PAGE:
NAACP Announces Virtual March to Address Police Violence, Voter Mobilization


[“2020 Virtual March on Washington”]
Derrick Johnson: “Our 2020 Virtual March on Washington is about asking everyone — from protesters in the streets to elected officials at all levels of government — to commit to pursuing a new agenda that prioritizes equity, justice, and equal opportunity…”
Photo: Twitter

The NAACP has announced that it will lead a “2020 Virtual March on Washington” alongside civil rights leaders, activists, and families of those who died at the hands of law enforcement, to call for police accountability reform and mobilize voters ahead of the November elections.

The virtual march — which will bring forward a bold National Black agenda — will take place on August 28th, 2020, the 57th anniversary of the historic March on Washington, where the Rev. Dr. Martin Luther King Jr. delivered his “I Have a Dream” speech. Accompanying virtual events with music performances and keynote speakers will also take place on the nights of August 27th and 28th.

“To meet both the urgency and unique circumstances of this political moment, we are driving this movement from protest to policy to power with all the innovative tools at our disposal, including and especially through virtual organizing,” said Derrick Johnson, President and CEO of NAACP. “Our 2020 Virtual March on Washington is about asking everyone — from protesters in the streets to elected officials at all levels of government — to commit to pursuing a new agenda that prioritizes equity, justice, and equal opportunity for all. As we approach the November elections, we must mobilize to vote like we’ve never done before.”

This inclusive day of action seeks to channel the soaring energy from this national moment of reckoning and will call for reforms of the systems, structures, policies, and attitudes that enable police brutality, racial discrimination, and interpersonal racism.

The NAACP will also execute a robust civic engagement effort with multiple levers of change, including registering participants to vote and encouraging them to participate in the Census.

“With the heartbreaking passing of civil rights titan John Lewis, good-willed people all across this country can participate in this march to honor his life and legacy and commit to pursuing a bold Black agenda that advances the unfulfilled promise of our democracy,” President Johnson continued. “We must consider the lives we are attempting to forge for our families and communities. We must act in our best interest to knock down the walls of injustice and grant future generations access to higher social, economic, and political power. This is what the 2020 Virtual March on Washington is all about.”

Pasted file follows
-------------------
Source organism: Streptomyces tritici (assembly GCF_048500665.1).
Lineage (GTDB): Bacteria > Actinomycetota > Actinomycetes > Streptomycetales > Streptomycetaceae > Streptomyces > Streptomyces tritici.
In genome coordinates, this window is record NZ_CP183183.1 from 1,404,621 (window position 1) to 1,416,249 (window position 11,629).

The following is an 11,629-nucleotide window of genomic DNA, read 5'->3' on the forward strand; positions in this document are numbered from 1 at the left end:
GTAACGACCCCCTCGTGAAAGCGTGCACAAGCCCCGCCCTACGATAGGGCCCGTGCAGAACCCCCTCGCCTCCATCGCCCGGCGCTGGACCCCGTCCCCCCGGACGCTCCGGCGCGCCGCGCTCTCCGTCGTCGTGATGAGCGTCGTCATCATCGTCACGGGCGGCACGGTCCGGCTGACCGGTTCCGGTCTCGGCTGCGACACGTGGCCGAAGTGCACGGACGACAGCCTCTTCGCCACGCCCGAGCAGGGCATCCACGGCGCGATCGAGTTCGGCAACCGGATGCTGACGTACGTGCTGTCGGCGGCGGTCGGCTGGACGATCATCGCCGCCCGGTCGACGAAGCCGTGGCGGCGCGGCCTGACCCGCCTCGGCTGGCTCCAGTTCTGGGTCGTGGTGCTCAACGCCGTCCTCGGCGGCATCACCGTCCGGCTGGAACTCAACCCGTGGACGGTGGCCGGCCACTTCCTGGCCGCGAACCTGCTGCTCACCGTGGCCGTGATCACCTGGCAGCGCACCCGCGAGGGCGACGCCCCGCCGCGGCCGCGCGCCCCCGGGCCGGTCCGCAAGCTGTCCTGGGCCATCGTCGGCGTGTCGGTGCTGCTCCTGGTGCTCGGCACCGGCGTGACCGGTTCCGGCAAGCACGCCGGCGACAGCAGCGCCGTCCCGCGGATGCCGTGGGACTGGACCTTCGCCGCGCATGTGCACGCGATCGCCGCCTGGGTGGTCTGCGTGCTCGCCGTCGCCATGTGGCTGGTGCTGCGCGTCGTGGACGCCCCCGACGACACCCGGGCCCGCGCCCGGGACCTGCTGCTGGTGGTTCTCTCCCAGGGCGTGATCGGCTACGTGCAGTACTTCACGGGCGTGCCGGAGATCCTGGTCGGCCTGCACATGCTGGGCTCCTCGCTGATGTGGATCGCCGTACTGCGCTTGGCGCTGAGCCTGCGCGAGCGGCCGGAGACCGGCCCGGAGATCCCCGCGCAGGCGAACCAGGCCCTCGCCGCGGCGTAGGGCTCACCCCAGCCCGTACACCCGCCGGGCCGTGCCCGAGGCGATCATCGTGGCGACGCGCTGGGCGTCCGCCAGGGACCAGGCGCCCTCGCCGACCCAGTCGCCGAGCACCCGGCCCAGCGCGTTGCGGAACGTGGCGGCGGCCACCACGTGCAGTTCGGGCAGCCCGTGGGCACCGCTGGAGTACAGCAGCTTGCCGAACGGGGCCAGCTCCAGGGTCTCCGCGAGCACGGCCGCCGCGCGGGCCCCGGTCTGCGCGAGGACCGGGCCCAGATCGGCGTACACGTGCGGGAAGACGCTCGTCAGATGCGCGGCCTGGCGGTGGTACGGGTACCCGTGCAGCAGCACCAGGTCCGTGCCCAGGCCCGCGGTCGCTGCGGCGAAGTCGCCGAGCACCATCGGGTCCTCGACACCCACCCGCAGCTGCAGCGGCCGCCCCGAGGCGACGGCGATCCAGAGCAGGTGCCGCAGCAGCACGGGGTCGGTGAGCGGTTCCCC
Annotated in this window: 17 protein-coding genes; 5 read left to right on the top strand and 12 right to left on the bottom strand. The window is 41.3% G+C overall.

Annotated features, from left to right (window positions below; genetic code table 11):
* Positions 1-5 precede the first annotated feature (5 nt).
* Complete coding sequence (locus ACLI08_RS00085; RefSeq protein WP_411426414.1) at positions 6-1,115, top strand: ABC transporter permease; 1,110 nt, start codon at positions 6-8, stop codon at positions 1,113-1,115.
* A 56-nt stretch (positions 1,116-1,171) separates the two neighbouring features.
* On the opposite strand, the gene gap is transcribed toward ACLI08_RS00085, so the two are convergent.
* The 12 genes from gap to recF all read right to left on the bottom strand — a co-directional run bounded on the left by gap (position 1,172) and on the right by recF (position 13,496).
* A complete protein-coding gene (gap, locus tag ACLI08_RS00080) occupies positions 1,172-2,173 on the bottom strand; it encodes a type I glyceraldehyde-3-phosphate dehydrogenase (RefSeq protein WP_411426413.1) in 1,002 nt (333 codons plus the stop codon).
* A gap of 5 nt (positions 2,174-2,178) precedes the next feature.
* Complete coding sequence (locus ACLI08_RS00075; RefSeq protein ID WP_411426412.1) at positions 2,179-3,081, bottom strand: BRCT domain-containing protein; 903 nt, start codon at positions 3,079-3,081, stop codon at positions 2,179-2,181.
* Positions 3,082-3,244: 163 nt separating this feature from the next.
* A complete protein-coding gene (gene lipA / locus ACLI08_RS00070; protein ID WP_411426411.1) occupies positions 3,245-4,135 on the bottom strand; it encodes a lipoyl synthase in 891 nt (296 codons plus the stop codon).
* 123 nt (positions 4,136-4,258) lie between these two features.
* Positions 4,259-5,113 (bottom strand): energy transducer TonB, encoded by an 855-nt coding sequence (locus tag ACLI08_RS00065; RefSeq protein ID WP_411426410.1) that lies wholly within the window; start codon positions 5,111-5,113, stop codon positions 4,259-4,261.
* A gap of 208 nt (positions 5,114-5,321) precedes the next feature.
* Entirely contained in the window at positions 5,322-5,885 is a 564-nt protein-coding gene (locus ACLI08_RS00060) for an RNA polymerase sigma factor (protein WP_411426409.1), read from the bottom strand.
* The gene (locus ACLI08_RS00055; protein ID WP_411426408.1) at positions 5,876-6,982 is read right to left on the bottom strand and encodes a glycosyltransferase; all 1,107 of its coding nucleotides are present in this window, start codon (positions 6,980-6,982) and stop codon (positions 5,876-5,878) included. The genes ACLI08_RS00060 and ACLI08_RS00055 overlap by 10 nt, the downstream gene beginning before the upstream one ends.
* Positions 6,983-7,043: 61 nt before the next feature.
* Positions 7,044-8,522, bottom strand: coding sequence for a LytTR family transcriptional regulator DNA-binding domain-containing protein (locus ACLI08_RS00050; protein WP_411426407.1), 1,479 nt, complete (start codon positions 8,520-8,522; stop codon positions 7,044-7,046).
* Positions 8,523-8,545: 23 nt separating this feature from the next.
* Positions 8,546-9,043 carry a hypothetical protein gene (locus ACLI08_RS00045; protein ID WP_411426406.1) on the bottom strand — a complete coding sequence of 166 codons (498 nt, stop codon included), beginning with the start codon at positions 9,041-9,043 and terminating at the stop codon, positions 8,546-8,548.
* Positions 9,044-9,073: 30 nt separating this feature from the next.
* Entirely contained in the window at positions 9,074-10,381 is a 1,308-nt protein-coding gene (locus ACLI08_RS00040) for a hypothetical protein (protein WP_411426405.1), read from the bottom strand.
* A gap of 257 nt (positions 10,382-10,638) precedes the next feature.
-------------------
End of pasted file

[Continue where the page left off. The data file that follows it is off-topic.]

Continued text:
A series of virtual and in-person programming will take place on the following dates:

  • THE CALL: Thursday, August 27, 8-10pm ET: There will be virtual programming carried on television networks and key social media platforms, including musical performances, remarks from young activists and emerging organizations, and other entertainment.
  • THE MARCH: Friday, August 28, 11am – 3pm ET: There will be a Virtual March on Washington, streamed across key social media platforms and television networks. Led by Martin Luther King III, and the families of Black people who have died at the hands of police officers, thousands will virtually March on Washington to restore and recommit to the dream Dr. Martin Luther King, Jr. defined in 1963. The virtual march will be in partnership with a socially distant, in-person march for those in the D.C. area.
  • THE CHARGE: Friday, August 28, 9-11pm ET: The event will conclude with a night of virtual programming, including a major keynote address and musical performances by award-winning artists.

Coming days after both the Democratic National Convention and the Republican National Convention, the 2020 Virtual March on Washington will set forth a bold new Black agenda — advocating for comprehensive police accountability reform, economic empowerment, and equitable access to health care, education, and the voting booths.

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Founded in 1909 in response to the ongoing violence against Black people around the country, the NAACP (National Association for the Advancement of Colored People) is the largest and most pre-eminent civil rights organization in the nation. We have over 2,200 units and branches across the nation, along with well over 2M activists. Our mission is to secure the political, educational, social, and economic equality of rights in order to eliminate race-based discrimination and ensure the health and well-being of all persons. The NAACP is a c4 organization (contributions are not tax-deductible), and we have a partner c3 organization known as the NAACP Empowerment Programs (contributions are fully tax-deductible as allowed by the IRS).

NOTE: The Legal Defense Fund — also referred to as the NAACP-LDF was founded in 1940 as a part of the NAACP, but separated in 1957 to become a completely separate entity. It is recognized as the nation’s first civil and human rights law organization and shares our commitment to equal rights.

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